Canadian figure skater Joannie Rochette and Slovenian cross-country skier Petra Majdic, both Olympic bronze medallists, have been named the joint recipients of the Vancouver 2010 Terry Fox Award.
The award, created by the Fox family and Vancouver Organizing Committee (VANOC) for the 2010 Olympic Winter Games, is in honour of the athletes(s) who best exemplify the type of courageous and selfless qualities that Fox did during his cross-country run for cancer.
“Few people have touched the soul of this great nation like Terry Fox did on his Marathon of Hope in 1980. In honour of his spirit we created this award with the Fox family – one which we’re proud to present today to Petra and Joannie,” said VANOC CEO John Furlong, in a press release Saturday
Rochette touched a nation when the 24-year-old Ile Dupas, Que. native skated to bronze in the ladies’ event just four days after the sudden passing of her mother.
Theresa Rochette, 55, died of a heart attack shortly after arriving in Vancouver to watch her daughter compete in the Games.
With the weight of a country and Olympic community behind her, the six-time national champion became the first Canadian female figure skater to reach the podium since Elizabeth Manley claimed silver at the 1988 Calgary Games.
“I feel proud and the result didn’t matter but I’m happy to be on the podium,” Rochette told Quebec Media, Inc. after the free skate. “This was a lifetime project with my mom and we achieved that.”
“Joannie touched all of us this week with her determination to push on and compete here at Canada’s Games even as she struggled with the painful sudden loss of her mother, Thérèse,” Furlong said.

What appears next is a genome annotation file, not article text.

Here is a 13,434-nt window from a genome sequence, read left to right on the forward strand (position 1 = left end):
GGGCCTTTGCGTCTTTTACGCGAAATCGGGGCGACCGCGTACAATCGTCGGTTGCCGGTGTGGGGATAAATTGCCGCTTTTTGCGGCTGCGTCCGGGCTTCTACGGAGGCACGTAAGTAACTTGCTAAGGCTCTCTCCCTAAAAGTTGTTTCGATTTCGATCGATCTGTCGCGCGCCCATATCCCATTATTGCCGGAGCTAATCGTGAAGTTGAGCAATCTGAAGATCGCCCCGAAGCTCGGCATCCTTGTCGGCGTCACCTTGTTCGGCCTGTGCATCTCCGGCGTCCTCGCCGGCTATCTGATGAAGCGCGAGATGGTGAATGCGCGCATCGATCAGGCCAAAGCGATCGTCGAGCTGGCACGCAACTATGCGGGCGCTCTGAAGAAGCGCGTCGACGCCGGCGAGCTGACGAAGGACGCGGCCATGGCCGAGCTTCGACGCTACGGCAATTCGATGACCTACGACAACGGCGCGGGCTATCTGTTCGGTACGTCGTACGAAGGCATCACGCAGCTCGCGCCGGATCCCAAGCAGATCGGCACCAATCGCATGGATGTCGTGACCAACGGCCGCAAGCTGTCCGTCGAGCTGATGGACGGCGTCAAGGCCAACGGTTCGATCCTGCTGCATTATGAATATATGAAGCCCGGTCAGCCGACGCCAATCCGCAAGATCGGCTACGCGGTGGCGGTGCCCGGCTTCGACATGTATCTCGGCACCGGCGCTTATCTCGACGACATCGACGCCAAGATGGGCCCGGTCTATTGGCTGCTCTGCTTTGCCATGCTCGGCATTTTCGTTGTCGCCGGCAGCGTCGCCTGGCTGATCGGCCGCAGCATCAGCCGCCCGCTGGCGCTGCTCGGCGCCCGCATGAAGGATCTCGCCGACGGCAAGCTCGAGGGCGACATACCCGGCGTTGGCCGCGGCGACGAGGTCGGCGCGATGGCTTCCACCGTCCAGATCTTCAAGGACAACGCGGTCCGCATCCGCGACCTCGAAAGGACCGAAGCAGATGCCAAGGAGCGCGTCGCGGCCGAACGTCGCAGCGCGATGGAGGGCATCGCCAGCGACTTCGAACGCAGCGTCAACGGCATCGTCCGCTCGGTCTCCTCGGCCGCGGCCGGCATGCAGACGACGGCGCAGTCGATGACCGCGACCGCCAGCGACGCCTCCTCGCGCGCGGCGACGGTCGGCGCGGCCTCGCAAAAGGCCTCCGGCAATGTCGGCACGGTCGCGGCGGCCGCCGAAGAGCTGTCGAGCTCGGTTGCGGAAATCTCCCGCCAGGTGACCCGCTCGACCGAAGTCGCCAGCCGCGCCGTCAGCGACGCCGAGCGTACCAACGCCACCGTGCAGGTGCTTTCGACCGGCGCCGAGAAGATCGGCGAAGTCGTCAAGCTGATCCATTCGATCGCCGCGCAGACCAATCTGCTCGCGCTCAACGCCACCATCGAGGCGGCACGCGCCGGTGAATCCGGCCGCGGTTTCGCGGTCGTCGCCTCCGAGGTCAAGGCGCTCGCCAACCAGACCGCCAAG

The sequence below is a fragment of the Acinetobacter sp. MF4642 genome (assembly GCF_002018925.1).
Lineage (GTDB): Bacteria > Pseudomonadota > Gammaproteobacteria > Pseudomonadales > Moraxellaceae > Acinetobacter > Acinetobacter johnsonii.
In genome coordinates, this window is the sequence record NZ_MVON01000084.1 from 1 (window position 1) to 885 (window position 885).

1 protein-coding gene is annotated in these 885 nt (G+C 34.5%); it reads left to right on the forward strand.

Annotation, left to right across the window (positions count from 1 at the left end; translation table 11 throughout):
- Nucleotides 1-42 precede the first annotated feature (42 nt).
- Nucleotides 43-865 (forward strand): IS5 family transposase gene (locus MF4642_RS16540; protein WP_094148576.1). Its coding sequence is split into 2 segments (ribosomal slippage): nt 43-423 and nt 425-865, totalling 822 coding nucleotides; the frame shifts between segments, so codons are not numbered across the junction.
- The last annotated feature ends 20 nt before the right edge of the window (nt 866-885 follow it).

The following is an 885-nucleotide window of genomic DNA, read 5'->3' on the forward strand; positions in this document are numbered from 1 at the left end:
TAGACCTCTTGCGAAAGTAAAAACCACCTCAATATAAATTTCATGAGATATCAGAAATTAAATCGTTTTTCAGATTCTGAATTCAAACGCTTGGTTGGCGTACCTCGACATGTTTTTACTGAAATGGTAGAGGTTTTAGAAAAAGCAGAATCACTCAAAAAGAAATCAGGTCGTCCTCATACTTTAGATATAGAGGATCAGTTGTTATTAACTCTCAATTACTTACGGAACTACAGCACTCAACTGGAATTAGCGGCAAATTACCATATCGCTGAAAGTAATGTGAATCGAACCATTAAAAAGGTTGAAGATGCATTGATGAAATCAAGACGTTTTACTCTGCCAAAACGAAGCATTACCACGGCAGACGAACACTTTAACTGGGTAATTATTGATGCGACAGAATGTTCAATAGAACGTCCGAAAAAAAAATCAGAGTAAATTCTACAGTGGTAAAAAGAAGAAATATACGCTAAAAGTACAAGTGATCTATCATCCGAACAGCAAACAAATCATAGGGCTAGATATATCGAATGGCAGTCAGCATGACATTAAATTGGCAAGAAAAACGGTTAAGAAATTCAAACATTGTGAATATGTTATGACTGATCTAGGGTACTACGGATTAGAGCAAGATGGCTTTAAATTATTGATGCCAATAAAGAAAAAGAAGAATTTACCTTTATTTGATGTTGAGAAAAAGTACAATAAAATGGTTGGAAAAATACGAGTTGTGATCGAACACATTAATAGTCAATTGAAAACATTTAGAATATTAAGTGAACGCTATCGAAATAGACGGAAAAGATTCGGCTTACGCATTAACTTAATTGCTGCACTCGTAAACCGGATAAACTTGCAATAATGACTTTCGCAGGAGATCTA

“There wasn’t a dry eye in the house when she took to the ice on Tuesday after her mother’s death. We all held our breath and willed her on as she gave a remarkable, dignified performance – one that helped her earn bronze. Her grief, determination and her grace have touched all of us.”
Majdic crashed during training for the cross-country individual sprint classic, falling off the course and into rocks, suffering a collapsed lung and four broken ribs.
Determined to compete in the final and unaware to the extent of her injuries, the 30-year-old skier fought through unbearable pain to win bronze, her country’s first medal of the Games.
“I could feel the injury every time I moved and it still hurt really badly,” she told the Agence France-Presse. “It might have been a bronze, but for me this medal is gold with little diamonds.”
“Petra showed true grit when she picked herself up and stayed on to compete at Whistler Olympic Park in the women’s sprint classic after sustaining an injury while warming up on the course,” Furlong said.
“She performed in pain knowing her country and family were counting on her to win Slovenia’s first medal at the Games – and she did with a bronze medal finish.”
“Both women are an inspiration to all of us and have provided us with unforgettable performances at the 2010 Olympic Winter Games,” he said.
The committee responsible for choosing the recipients included Fox’s brother Darrell, sportscaster Brian Williams, Olympian and VANOC board member Charmaine Crooks and former rower Tricia Smith.